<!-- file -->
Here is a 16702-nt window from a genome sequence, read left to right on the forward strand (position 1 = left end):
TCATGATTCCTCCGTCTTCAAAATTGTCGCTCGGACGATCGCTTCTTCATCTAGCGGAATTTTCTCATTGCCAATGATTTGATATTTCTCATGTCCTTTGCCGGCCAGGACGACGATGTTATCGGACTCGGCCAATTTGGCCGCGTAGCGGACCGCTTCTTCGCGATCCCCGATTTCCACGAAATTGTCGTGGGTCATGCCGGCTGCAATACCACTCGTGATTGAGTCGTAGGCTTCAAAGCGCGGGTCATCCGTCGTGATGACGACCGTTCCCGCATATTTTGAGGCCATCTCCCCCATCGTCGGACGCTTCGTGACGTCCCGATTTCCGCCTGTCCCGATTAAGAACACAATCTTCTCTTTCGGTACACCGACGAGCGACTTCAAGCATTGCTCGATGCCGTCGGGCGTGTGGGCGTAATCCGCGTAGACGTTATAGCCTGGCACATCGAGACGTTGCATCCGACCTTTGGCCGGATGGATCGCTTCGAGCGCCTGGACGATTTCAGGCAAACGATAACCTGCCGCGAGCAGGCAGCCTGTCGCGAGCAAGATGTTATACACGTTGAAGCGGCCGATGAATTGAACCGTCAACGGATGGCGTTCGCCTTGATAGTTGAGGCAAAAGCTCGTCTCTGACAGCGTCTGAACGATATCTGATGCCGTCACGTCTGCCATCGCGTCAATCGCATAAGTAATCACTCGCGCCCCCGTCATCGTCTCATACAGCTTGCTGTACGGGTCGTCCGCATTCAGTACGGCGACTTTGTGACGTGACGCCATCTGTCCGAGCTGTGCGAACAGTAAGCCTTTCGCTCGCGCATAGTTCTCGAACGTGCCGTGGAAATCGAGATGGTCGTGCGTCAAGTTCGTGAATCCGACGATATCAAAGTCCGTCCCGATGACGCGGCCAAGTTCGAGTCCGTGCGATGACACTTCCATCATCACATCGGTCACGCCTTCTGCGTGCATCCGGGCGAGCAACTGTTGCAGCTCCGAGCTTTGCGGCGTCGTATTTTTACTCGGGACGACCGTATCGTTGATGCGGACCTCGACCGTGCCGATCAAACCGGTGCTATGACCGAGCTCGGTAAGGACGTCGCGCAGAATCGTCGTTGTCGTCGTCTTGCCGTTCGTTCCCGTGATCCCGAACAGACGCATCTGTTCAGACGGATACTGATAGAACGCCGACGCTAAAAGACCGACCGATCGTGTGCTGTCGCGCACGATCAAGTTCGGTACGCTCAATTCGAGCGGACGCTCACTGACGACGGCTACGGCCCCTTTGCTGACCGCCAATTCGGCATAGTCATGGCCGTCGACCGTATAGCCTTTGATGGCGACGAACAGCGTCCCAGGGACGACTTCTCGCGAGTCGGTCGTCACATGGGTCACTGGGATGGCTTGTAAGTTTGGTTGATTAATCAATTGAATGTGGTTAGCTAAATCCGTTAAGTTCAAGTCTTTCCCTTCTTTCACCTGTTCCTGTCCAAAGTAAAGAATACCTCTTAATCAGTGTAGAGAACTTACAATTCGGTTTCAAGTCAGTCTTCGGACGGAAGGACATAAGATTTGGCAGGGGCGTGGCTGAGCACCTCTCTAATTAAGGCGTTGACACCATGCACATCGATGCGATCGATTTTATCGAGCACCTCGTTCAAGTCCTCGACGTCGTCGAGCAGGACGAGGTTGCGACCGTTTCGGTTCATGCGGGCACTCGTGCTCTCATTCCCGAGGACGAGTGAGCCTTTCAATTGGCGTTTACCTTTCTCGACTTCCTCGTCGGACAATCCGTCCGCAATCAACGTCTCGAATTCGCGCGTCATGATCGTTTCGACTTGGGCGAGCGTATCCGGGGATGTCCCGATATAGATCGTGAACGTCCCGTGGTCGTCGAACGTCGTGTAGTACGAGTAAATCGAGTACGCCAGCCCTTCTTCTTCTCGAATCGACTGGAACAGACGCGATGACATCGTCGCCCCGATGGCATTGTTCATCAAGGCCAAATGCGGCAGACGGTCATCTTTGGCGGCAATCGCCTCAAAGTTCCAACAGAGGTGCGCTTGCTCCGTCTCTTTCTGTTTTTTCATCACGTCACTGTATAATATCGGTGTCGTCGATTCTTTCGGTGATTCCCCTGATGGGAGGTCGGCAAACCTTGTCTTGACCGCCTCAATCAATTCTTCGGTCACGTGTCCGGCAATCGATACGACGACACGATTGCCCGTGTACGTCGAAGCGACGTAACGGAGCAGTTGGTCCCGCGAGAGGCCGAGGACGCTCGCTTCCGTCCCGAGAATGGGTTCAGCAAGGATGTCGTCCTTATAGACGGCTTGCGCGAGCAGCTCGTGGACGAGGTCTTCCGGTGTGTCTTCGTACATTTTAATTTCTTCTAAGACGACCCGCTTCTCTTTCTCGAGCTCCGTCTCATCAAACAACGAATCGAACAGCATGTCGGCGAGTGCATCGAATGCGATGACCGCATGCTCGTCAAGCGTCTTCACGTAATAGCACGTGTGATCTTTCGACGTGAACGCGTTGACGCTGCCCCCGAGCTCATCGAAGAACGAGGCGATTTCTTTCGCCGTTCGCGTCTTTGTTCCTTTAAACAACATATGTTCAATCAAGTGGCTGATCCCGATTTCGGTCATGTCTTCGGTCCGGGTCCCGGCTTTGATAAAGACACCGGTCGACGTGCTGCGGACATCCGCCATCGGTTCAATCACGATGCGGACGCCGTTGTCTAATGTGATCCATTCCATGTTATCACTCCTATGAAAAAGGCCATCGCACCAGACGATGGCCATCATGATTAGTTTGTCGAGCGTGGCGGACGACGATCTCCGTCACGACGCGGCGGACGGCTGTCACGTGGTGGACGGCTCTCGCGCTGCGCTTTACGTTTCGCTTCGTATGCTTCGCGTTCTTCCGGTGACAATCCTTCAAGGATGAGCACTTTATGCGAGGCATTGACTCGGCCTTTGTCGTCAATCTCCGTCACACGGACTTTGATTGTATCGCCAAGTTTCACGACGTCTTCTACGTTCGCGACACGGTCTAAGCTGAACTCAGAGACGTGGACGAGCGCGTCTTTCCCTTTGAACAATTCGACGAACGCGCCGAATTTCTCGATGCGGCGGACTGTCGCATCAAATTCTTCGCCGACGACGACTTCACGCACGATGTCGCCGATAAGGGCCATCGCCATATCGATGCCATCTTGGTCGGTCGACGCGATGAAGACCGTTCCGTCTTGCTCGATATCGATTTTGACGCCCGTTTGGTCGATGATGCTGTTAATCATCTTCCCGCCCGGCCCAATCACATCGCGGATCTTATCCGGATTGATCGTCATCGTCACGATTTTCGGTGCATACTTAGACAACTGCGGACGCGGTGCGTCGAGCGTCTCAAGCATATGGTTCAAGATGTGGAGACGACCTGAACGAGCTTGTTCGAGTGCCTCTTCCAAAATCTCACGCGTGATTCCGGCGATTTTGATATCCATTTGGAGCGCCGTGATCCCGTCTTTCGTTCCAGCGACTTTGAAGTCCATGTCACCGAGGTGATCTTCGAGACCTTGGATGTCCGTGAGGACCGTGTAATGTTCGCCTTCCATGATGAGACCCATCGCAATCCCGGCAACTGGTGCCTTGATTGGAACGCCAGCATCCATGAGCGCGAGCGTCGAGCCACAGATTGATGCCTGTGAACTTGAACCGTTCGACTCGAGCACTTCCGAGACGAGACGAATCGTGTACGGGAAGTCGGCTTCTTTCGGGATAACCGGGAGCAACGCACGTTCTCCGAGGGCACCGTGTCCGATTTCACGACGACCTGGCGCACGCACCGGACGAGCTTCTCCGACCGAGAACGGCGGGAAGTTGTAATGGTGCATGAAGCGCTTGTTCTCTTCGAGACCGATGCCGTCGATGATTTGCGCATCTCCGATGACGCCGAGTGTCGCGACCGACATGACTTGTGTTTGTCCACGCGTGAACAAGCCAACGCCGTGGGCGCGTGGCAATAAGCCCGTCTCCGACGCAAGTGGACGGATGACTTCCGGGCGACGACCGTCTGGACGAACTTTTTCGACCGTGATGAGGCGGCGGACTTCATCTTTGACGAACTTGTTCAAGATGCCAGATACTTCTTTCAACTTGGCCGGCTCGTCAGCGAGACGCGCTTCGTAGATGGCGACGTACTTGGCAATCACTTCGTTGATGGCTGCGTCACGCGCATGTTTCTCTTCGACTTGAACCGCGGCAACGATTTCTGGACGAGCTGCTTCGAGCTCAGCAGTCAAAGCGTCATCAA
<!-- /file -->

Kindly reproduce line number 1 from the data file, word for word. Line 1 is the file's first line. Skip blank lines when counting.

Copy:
Here is a 16702-nt window from a genome sequence, read left to right on the forward strand (position 1 = left end):